New in Tableau 8: Floating Content

By Mike Klaczynski March 4, 2013

This week we are continuing our 'New in Tableau 8' series with an example of floating dashboard content. We use the empty space around a map to place legends, quick filters and titles.

Both the original by Peter Aldhous, created in version 6.0, and this 8.0 remake are based on the same data-set, patent filings per capita for major metropolitan areas in the United States.

In staying true to the original viz, we only made aesthetic and functional changes using the new overlapping features:

  • The cities with the highest and lowest patents per capita are the focus of this story and I wanted to stay true to Peter's original viz. The slight change in mark sizes and borders helps accent the clusters of high and low ranked metro areas as well as areas where they coincide. Regions with high patents per capita such as the New England states and bands of low patents per capita such as inland California really stick out.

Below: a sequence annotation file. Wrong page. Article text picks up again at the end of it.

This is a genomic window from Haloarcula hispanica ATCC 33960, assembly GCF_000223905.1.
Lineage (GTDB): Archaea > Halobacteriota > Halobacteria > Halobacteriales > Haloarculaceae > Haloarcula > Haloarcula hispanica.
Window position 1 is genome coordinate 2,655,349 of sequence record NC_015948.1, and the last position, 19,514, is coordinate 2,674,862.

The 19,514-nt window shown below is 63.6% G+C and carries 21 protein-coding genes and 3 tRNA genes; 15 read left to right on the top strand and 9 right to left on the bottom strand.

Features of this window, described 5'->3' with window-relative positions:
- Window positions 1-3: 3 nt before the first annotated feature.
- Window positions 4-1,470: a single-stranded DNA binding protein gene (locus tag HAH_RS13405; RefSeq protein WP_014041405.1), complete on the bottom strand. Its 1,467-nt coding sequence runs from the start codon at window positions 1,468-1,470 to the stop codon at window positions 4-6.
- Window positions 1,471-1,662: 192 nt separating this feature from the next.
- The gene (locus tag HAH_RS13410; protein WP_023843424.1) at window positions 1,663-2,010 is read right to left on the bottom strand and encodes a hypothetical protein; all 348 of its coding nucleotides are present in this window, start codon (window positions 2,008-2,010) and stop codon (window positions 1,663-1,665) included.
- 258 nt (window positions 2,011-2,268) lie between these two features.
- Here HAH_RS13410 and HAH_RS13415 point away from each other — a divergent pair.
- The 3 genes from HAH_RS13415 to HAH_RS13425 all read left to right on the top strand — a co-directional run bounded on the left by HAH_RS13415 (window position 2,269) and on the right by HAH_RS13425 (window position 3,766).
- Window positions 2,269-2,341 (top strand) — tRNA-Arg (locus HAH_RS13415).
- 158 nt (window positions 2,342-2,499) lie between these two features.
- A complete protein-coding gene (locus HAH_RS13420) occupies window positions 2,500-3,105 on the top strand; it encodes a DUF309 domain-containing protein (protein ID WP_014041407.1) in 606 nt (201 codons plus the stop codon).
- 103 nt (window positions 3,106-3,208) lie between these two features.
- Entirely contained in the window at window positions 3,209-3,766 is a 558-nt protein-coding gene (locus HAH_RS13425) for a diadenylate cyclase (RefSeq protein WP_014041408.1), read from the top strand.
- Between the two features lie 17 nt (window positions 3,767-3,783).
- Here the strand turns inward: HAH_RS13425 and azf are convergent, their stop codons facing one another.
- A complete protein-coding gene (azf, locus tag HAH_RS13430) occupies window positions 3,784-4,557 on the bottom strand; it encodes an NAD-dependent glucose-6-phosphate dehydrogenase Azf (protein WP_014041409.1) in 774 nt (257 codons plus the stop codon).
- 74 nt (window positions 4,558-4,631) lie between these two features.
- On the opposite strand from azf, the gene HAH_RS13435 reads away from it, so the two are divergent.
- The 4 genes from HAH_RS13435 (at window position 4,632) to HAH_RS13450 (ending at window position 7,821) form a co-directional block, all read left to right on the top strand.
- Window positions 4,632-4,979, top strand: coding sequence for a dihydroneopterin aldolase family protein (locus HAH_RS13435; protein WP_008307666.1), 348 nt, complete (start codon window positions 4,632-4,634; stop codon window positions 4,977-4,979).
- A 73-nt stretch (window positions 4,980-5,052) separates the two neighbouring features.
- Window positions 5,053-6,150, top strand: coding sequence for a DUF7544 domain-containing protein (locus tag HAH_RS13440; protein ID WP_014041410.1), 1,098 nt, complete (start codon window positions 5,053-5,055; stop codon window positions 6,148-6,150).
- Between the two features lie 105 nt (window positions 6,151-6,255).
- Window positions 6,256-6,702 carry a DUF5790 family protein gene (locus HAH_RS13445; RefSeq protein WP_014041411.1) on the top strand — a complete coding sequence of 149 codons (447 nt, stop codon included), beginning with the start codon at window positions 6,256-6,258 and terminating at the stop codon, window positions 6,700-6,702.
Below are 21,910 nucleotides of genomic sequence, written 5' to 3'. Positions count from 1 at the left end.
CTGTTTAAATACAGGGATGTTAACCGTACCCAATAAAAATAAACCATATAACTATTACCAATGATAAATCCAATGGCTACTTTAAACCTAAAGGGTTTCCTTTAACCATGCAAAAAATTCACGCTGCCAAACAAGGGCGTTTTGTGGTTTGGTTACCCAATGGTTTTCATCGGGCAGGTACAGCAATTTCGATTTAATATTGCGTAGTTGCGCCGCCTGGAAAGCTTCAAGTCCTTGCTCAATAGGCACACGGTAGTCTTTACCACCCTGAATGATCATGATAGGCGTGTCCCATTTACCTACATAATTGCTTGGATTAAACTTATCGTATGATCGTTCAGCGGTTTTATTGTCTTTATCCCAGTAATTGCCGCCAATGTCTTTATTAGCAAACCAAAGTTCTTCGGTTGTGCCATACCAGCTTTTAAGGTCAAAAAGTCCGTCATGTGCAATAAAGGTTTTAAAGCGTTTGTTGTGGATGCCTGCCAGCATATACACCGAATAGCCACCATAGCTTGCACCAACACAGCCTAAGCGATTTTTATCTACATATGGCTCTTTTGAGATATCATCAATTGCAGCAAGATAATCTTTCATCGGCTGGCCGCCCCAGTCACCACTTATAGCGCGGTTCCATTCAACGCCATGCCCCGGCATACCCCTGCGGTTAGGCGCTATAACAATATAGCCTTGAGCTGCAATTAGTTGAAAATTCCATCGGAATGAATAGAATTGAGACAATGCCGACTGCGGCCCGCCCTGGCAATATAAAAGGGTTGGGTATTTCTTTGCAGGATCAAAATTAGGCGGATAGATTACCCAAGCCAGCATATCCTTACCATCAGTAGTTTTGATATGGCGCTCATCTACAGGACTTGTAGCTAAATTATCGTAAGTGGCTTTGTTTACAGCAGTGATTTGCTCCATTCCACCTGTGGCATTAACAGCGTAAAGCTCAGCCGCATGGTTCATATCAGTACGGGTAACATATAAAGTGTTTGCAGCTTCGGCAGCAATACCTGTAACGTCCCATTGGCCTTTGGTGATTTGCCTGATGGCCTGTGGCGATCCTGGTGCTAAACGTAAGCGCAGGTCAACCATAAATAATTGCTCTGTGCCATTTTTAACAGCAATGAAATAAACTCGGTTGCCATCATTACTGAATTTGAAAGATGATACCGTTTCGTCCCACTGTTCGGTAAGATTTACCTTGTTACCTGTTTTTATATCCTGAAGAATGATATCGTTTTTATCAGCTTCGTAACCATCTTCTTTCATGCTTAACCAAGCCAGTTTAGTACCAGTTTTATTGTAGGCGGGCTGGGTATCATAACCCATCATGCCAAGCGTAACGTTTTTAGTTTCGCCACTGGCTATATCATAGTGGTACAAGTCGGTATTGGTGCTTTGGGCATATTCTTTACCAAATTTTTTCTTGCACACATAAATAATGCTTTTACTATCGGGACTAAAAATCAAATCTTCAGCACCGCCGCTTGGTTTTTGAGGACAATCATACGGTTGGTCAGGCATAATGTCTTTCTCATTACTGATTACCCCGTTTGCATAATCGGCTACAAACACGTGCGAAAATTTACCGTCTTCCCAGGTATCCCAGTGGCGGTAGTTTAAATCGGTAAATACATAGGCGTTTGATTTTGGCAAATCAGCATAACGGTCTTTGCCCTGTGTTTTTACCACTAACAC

• We chose to adjust a few map features, specifically hiding the state and country names and using the gray scheme map to drive focus to the colored marks. By extending Peter's color scheme to the sheet heading the marks and ranking sheets no longer need a color legend.
  • The oceans around the continental US are a perfect location for 'floating' dashboard content, such as filters, legends, annotations, and titles. By zooming out and panning the map I was able to create additional space in the Gulf of Mexico for the Underachievers and Overachievers graphs.
  • The addition of dashboard actions allows the ranking sheets and map to highlight each other. This functionality helps the viewer quickly see a city's ranking as well as other similarly rated cities. Clicking on a city's bar graph highlights its location on the map to compare with neighboring cities.

Floating objects will give us the flexibility to completely rethink dashboard design and we are excited to see how Tableau authors embrace this new feature.